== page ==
Hunt says forecasts for global economic growth – including by Rabobank – are being reduced, to just below average.

"While economic forecasts don’t look too bad, the language economists are using suggests a level of pessimism that is not yet factored into these numbers," he says.

"What concerns us most in 2019 is not so much the likely path for the global economy – which is less favourable than 2018, but not bad – but the risk something worse may eventuate."

This includes the slowing Chinese economy and escalating international trade tensions, the report says.

"The slowdown in the Chinese economy is a particular concern for Australian ag," Hunt says, with China growing at its slowest rate since 1990 in the closing quarter of 2018.

Brexit and the risk of a "calamitous exit" of the UK from the EU was also looming large.

"A no-deal departure would have a heavy impact in two key markets for Australian agricultural products," he says.

The potential of both a worsening or a resolution of the US/China trade war also brought its own set of risks.

"These include flow-on impacts on consumption from a possible US recession if the trade war escalates, or indeed a resolution that favours US agriculture at the expense of Australia," says Hunt.

Outlook

Overall, the Rabobank report says, if Australia sees a return to "something approaching average rainfall, our base case suggests 2019 will bring a decent year for Australian agriculture – with improved production conditions offsetting what we expect will be somewhat less favourable condition".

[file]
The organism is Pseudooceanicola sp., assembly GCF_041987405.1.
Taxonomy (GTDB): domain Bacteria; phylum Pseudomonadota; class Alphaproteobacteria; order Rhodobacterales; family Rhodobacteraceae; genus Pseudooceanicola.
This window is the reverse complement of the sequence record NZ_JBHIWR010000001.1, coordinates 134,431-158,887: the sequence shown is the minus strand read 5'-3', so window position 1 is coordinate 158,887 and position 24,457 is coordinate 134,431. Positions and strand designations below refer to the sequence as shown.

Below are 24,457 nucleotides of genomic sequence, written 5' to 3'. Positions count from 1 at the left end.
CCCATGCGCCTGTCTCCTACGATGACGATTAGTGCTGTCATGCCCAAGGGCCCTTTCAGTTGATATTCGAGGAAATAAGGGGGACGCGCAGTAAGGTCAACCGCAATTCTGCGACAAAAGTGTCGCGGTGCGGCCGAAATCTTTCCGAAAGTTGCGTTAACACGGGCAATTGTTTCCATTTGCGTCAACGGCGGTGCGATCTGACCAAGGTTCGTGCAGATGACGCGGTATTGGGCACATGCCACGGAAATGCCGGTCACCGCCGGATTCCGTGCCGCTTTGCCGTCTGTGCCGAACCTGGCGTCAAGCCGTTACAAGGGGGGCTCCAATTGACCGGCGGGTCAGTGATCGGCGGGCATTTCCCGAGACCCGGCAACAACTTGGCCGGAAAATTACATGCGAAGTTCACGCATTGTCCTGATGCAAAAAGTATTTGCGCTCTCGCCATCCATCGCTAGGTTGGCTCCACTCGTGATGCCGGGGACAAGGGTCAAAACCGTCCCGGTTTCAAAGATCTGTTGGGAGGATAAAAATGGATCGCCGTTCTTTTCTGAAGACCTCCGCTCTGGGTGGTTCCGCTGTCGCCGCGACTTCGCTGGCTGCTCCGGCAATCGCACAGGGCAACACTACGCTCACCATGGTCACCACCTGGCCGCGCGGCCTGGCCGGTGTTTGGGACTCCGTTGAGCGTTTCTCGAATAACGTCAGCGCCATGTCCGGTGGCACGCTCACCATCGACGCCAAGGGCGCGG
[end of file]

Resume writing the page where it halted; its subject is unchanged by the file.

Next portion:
"But Australian agriculture would do well to consider the downside market risks when planning for the next season."

Commodities

For specific commodities, the Rabobank report finds that for wheat global prices will come under pressure during the second half of 2019. The prevailing factor in global grain markets for 2019 will be US-China trade relations, and this will have implications for Australian grain. Wheat pricing will be affected as US farmers substitute soybeans for more wheat and corn.

Dairy has ongoing pressure on supply chain margins with feed shortages and reduced herds driving down milk production. For irrigation farmers across the southern Murray-Darling Basin, the outlook for water availability presents an ongoing risk. 2019 brings anticipation of a range of initiatives including the Australian Dairy Plan and Mandatory Code of Conduct. 

The outlook is good for grains and oilseeds, but an anti-dumping investigation by China into Australian barley exports has the potential to disrupt one of the Australian barley industry’s largest trade flows. An area to watch, says Rabobank, is the Indian general elections in March/April that could affect pulse production and import policies.

Beef production is down and prices steady as the sector waits for rain. African swine fever will impact global animal protein markets, other protein sources will fill the gap, supporting prices.

Sheepmeat prices are expected to stay strong, but production to ease after a high-slaughter year in 2018. Rabobank predicts a tougher year for the poultry industry whilst pork will continue to be limited by high grain prices.

Sugar and cotton prices are expected to steadily rise, while wool supply will support strong prices, but its demand outlook is uncertain.

Continued growth in wine export values are expected, but more modest than in recent years, with global macro factors bringing potential downside, while horticulture’s strong 2018 performance is likely to continue into 2019.